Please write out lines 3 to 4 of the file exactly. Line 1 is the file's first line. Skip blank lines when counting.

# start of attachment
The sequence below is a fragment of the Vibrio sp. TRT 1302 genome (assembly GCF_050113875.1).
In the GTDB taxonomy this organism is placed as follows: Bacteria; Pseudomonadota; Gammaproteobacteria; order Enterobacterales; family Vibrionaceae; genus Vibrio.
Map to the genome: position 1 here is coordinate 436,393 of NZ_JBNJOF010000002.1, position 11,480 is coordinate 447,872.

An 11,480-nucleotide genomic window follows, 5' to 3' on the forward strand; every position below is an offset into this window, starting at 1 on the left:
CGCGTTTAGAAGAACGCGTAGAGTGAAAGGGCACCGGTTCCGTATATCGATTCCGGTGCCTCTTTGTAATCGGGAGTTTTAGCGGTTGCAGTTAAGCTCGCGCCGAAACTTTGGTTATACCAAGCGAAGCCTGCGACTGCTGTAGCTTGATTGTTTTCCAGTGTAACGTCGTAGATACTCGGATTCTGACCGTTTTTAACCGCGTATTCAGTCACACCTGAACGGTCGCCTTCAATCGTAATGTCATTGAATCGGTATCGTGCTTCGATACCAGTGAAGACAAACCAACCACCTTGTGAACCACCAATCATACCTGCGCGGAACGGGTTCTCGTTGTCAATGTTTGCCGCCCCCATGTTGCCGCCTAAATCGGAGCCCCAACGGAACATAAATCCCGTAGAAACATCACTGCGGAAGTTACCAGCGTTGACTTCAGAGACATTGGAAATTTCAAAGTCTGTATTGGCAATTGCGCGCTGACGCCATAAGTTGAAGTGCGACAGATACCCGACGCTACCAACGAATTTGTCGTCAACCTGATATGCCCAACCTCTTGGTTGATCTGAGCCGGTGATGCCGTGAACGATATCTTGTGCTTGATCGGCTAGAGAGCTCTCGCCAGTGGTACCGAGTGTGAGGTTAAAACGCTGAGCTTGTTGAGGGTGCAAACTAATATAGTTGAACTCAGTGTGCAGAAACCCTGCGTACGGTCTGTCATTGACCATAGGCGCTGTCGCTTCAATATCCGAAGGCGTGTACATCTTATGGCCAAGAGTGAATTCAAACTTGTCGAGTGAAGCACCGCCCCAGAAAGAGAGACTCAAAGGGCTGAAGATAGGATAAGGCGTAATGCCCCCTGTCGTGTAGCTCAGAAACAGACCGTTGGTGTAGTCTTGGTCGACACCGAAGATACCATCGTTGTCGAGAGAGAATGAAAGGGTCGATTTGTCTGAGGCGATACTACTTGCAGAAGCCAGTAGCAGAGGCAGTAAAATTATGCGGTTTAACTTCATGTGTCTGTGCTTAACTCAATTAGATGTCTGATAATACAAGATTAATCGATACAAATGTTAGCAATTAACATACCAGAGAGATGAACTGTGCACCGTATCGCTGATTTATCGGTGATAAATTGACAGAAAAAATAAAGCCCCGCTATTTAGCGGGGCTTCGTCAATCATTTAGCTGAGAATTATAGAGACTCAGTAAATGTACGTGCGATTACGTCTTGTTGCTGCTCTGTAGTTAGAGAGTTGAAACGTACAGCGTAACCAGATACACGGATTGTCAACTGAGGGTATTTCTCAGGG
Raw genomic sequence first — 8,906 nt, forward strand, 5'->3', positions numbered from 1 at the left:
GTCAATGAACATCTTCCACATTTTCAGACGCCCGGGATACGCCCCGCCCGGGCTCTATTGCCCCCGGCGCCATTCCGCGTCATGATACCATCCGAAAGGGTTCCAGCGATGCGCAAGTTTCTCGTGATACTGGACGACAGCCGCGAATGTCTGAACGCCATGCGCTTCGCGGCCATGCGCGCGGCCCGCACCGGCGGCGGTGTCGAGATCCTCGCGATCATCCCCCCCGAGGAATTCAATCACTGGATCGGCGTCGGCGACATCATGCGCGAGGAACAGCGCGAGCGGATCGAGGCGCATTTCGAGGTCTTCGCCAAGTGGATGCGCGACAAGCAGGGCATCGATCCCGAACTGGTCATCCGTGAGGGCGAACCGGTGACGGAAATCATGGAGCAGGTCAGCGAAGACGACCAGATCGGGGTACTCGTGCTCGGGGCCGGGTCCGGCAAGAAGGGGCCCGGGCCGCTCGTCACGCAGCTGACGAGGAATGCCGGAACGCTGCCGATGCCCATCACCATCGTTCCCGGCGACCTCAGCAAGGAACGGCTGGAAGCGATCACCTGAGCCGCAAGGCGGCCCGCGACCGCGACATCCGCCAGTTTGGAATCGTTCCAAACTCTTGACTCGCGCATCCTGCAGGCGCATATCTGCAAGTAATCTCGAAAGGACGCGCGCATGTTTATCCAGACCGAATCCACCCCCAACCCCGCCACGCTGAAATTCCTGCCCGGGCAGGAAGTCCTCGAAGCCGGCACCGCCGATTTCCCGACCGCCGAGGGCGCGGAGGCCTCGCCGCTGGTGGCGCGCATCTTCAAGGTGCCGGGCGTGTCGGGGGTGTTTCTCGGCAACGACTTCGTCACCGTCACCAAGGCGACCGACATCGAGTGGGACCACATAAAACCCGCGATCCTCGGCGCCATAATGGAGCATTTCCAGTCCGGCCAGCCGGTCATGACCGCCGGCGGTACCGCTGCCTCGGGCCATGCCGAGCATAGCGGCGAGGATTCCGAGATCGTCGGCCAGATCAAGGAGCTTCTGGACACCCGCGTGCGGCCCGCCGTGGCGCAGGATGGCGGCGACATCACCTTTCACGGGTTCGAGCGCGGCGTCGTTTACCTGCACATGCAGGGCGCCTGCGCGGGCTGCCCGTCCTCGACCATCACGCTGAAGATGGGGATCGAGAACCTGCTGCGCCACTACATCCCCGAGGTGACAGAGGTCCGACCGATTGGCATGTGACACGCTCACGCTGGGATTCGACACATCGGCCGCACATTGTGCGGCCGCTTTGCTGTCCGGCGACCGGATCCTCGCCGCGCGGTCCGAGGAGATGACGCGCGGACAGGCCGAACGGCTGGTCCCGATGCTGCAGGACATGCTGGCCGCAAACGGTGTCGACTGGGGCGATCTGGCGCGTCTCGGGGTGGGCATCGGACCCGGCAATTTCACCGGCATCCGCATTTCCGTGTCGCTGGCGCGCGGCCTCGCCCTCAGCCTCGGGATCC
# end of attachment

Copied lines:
Map to the genome: position 1 here is coordinate 436,393 of NZ_JBNJOF010000002.1, position 11,480 is coordinate 447,872.

An 11,480-nucleotide genomic window follows, 5' to 3' on the forward strand; every position below is an offset into this window, starting at 1 on the left: